Reading Time: 5 minutes

Mario_Marasigan
Mario Marasigan, Director of the Renewable Energy Management Bureau of the Philippines

The Philippines has outlined an ambitious energy plan to generate 15,000 megawatts from renewable energy by 2030, or half of the projected supply. There are now over 100 green energy projects outlined for study in the country, all of which plan to be driven by the private sector under a contracting scheme with the government. Inside Investor spoke with Director of the Renewable Energy Management Bureau Mario Marasigan at the Department of Energy about the challenges this strategy will be met with, the country’s pioneer solar farms and the government’s contracting system between the public and private sector.

Q: What challenges does the Philippines face in achieving its ambitions of deriving half of its energy mix from renewables by 2030?

A: Here in the Philippines, the government regulates the power sector and industry, while much of the investment comes from the private sector. There is very limited government intervention otherwise. The government is more involved with policy intervention than monetary. Currently the Philippines has more than 5,000 megawatts of renewable energy and over the next 17 years we want to come up with 15,000 megawatts total. The largest challenge getting to this stage is enticing the private sector to participate. Our National Renewable Energy programme is dependent on the private sector coming in and providing the loan.

Q: In Sarawak, we have connected major investors from the Gulf to the government to cooperate with the development of big-ticket hydro projects. Through which mechanisms could similar investors work with developing DOE energy assets?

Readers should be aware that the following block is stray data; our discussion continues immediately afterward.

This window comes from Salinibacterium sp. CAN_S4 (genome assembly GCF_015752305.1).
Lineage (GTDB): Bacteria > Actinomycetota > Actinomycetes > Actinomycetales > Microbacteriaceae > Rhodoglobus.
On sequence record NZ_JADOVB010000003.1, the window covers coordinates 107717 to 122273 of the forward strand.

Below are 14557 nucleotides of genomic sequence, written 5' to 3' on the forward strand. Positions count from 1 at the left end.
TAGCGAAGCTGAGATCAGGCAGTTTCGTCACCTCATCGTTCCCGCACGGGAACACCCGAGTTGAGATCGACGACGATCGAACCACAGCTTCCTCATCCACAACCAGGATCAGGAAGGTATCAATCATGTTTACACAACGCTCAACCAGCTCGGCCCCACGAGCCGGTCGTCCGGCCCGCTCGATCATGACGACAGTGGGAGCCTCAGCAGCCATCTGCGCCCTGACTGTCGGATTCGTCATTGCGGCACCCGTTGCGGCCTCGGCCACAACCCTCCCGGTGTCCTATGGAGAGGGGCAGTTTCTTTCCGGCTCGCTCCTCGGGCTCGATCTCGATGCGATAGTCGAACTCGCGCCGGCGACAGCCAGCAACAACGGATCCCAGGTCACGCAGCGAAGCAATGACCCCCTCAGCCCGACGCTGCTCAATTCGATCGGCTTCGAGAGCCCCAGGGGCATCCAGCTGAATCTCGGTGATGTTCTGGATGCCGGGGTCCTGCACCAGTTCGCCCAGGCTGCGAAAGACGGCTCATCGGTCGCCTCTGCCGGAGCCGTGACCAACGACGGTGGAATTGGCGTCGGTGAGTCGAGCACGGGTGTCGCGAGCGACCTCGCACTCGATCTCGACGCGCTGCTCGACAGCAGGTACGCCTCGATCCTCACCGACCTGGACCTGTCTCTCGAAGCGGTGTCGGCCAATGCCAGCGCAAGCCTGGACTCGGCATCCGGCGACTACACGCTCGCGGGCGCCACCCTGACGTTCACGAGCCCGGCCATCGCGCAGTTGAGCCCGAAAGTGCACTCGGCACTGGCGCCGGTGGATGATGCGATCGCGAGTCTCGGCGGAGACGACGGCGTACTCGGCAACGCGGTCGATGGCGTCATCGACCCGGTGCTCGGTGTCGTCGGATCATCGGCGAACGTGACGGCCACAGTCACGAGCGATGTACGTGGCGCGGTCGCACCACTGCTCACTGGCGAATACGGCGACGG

A: In the Philippines, the private sector is the sole developer of renewable energy plants and a foreign investor must find a local partner to participate. Instead of being covered by licenses, renewable energy projects are awarded through a contract system, which is a form of a public-private partnership, whereby the government owns the resources; i.e., the water resources, the wind resources. We then allow the private sector to invest and share the profit with the public sector. The most visible private developers in the Philippines are the Energy Development Corporation, First Generation – both under the Lopez Group of Companies — as well as the Aboitiz companies. Companies affiliated with Petron and San Miguel are also major investors.

Q: Solar energy remains untapped in the Philippines, but there are two pioneer solar farms now in the pipeline. Can you detail where these will be, who will develop them and what their capacity is?

A: One solar project will be in Luzon and the other in Leyte, Visayas; both are 30 megawatts in capacity. The first one was awarded a certificate of commerciality to the Philippine Solar Leyte Farm. And the other is Luzon, but I cannot release those details yet. Philippine Solar Leyte Farm will enter the project with a South Korean partner. They can start anytime and they should be in commercial operation by January 2015.

“In the Philippines, the private sector
is the sole developer of renewable energy plants
and a foreign investor must find
a local partner to participate.”

Q: What renewable strategy is there for Mindanao, an island with a constant power crisis?

A: The people of Mindanao have developed this dependence on two big hydro complexes on the island, but they are more than 30 years old, and as they age they will have a tendency to go down in capacity. There are now several coal facilities coming up in Mindanao, as well as a programme to increase geothermal capacity by 50 megawatts. A large issue is the availability of land. In Mindanao, the land is used mostly for agriculture, and much of the land is not accessible to the grid. Thus these areas cannot be developed because they are inaccessible.

Q: How does the Philippines hope to wean itself away from fossil fuels?

A: We are targeting renewable energy generation to cater to greater power demand, and looking for more economic indicators exceeding the barometers that we have used in coming up with the National Renewable Energy Program to access this demand. There will be continuous importation of fossil fuels, but we hope that this will taper off.